The first trimester of pregnancy can be filled with anxiety—especially for women who have been through miscarriage. Just don't let those fears hold you back.
My husband and I were majorly caught off guard by a surprise pregnancy in June 2014. Our first baby was only 8-months-old at the time, so the thought of two under the age of two took several weeks of getting used to. It took almost up until the day that we learned that there was no baby. Instead, there was a dark, empty gestational sac. A blighted ovum, the doctor called it.
Blighted, indeed. I spent most of that summer mourning the pregnancy I had never asked for but somehow ferociously wanted. I felt like a failure and believed my body had betrayed me. It wasn't until I started practicing yoga several times a week that I was able to reclaim my happiness, my strength and my confidence.
Related: 10 Benefits of Prenatal Yoga
When I found out I was pregnant again last June, I was excited, but also terrified of another loss. I was even reluctant to step onto my yoga mat out of fear that the tiny light deep inside of me would smother out in a twist or a sun salutation.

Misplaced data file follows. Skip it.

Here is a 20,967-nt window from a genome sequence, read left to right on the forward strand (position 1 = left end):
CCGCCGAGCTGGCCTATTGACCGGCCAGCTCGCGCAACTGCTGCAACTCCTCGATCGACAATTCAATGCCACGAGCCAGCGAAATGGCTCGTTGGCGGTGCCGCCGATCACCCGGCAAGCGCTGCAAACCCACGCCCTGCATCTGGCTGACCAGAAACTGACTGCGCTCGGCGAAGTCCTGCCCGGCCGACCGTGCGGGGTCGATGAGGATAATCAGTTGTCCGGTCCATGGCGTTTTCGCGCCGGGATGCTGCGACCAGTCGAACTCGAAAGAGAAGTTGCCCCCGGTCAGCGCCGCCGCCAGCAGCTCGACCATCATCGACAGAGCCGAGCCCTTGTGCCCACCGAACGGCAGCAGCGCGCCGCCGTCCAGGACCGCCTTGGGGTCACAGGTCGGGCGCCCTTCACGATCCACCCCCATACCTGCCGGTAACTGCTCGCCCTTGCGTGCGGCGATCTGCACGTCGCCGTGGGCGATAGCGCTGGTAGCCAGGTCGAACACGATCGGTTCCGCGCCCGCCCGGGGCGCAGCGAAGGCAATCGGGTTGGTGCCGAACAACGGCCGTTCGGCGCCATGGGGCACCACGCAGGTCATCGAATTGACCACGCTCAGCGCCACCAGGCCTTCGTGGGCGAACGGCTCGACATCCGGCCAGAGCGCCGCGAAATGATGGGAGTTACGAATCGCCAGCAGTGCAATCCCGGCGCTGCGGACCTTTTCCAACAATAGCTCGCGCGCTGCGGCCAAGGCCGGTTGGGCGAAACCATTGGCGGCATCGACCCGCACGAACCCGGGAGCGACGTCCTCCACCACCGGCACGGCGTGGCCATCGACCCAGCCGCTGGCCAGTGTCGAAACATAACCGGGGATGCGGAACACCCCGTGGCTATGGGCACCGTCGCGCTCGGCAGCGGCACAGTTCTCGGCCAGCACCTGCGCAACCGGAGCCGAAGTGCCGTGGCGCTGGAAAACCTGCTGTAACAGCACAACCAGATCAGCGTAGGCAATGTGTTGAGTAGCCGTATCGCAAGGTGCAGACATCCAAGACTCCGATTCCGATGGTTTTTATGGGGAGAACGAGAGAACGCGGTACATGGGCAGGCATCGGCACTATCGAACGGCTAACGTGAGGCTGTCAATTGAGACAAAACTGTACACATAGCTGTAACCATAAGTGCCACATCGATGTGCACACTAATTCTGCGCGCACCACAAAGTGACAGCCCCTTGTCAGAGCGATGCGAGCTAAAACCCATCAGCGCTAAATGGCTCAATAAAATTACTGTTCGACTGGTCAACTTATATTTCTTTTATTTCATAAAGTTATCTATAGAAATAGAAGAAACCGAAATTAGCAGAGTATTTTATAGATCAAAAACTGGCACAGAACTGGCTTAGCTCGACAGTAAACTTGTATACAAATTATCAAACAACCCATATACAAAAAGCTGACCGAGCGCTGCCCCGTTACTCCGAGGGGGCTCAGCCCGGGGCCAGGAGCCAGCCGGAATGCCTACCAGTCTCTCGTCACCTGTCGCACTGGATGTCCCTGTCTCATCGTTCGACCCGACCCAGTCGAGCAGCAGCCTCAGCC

After a lot of encouragement from my husband and an approving phone call with my doctor, I decided to return to the place that revived my spirit and haven't looked back since, big belly and all.
With just a few weeks left until my due date, I still feel happy, strong and confident. This pregnancy has been a dream compared to my first, with fewer aches and pains, better sleep, and much less anxiety—and yoga is chiefly to thank. Hopefully, it will mean an easier birth and recovery as well (fingers crossed!)
For other expectant mommas out there, especially those who have been burned by miscarriage in the past, I would encourage you to keep doing what makes your body and mind feel good, whether it's yoga, Zumba, running, swimming or something else entirely.
Of course, talk to your doctor and always listen to your body, but having an active pregnancy has so many benefits for both you and your baby. It can also help set a precedent of remembering to honor your own health and needs after the little light-of-your-life arrives.